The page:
The Western Indian Ocean (WIO) is the primary geographic area for the present project, but as often happens with such projects they can take on a life of their own and grow beyond their original scope. Such is the case here where the three species of WIO wedgefish most often cited in the literature, including the Bottlenose Wedgefish (Rhynchobatus australiae), Whitespotted Wedgefish (R. djiddensis), and Smoothnose Wedgefish (R. laevis), are not well documented in the region. Actual records confirming their identification and occurrence are scarce at best. The biogeographic range of each of these species is poorly known and their occurrence, assuming they occur in the region is somewhat mysterious?
The Whitespotted Wedgefish was described in 1775 from Saudi Arabia, while the Bottlenose Wedgefish was described in 1939 from Australia, and the Smoothnose Wedgefish was described in 1801 from Japan! Until recently the Bottlenose Wedgefish was thought to be mostly restricted to Australia and nearby adjacent regions. However, it now appears this species is far more wide-ranging than previously thought, with its distribution possibly extending from East Africa to Asia, and including Australia. The Whitespotted Wedgefish was previously thought to be quite wide-ranging, occurring from South Africa to Japan, but now appears to have a more restrictive range to the WIO. The Smoothnose Wedgefish was believed to occur from Japan to Australia and westwards throughout the northern and western Indian Ocean to Madagascar, but its distribution now appears to be scattered and uncertain.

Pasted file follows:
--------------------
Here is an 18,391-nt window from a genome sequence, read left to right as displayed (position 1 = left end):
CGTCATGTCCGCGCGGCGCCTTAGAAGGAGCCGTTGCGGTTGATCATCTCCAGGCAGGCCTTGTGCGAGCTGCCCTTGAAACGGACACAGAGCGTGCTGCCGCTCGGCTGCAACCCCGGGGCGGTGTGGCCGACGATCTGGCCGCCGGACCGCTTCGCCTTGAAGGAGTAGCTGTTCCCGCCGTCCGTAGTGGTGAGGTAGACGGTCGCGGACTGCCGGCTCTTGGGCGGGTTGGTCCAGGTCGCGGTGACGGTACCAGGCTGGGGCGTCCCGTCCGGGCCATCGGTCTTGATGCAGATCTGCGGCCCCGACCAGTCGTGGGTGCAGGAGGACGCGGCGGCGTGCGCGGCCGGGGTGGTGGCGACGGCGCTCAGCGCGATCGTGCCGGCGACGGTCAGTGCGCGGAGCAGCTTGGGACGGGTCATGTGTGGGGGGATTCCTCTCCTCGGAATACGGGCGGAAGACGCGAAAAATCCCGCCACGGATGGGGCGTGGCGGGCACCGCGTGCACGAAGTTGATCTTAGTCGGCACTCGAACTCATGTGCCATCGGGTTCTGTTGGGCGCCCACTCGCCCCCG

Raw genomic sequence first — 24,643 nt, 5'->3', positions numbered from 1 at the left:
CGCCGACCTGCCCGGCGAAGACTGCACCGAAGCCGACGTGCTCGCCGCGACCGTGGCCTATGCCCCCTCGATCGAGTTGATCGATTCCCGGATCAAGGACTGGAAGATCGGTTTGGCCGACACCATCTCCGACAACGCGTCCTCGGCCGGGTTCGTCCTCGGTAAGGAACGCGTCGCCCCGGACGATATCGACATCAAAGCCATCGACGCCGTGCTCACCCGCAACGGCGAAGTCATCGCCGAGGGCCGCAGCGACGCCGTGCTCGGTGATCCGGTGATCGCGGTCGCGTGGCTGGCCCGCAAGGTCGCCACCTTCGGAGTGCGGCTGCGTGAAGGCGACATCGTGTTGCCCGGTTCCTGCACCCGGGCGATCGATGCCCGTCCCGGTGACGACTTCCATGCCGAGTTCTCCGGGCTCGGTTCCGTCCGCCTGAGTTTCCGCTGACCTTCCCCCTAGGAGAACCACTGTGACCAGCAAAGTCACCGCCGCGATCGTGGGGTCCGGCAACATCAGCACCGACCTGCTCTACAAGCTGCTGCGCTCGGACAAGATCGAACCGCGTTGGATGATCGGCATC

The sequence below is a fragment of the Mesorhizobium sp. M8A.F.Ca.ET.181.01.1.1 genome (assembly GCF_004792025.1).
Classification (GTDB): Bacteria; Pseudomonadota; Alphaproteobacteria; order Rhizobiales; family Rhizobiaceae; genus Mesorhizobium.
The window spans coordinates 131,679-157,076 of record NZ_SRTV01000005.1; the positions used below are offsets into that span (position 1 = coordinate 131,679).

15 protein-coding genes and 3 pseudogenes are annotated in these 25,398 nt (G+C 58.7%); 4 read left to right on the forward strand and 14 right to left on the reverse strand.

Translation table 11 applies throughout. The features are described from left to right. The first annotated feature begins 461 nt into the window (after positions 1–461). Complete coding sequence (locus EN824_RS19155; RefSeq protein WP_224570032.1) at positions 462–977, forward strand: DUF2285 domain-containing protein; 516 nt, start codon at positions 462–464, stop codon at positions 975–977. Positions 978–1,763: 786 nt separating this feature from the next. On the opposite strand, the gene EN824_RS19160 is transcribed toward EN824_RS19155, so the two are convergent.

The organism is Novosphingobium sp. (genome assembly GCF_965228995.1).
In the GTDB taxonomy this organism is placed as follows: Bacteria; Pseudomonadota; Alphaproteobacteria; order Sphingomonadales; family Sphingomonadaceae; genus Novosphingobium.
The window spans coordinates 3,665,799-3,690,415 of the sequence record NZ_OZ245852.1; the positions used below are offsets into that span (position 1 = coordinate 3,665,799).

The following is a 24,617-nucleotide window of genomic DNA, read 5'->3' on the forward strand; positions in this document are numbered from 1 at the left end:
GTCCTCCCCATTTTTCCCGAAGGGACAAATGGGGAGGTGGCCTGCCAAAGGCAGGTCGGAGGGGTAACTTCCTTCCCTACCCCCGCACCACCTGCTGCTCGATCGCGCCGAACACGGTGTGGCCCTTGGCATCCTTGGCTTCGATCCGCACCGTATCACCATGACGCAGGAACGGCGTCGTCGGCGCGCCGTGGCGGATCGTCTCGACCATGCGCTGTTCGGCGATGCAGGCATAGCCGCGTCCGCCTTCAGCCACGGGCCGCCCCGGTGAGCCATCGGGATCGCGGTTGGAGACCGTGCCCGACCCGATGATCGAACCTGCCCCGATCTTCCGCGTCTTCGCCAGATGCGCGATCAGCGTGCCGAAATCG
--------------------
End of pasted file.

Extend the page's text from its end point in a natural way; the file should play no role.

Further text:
In order to really understand the biogeographic range of a species one needs to go back to its origin, where the species was originally described. Of the three species thought to occur in the WIO only one, the Whitespotted Wedgefish was described from the WIO. Therefore, tracking down these other two species has required a collaborative effort with colleagues from throughout the world, including Japan, northern Indian Ocean and South Africa, to fully flesh out the identity of these species.
The species-specific identification of Wedgefishes has now come to the forefront with the recent passage of protective measures through the Convention on Trade of Endangered Species (CITES). The recent discovery of the Clown Wedgefish (Rhynchobatus cooki) at a Singapore fish market in May 2019 is an excellent example. This species has not been seen in 20+ years and was believed to be extinct. Without accurate identification of individual species implementing conservation and fishery policies for sustainable management will fall short of their intended goals. More on the importance of species-specific identification was discussed in an earlier blog (see post 27 September 2019).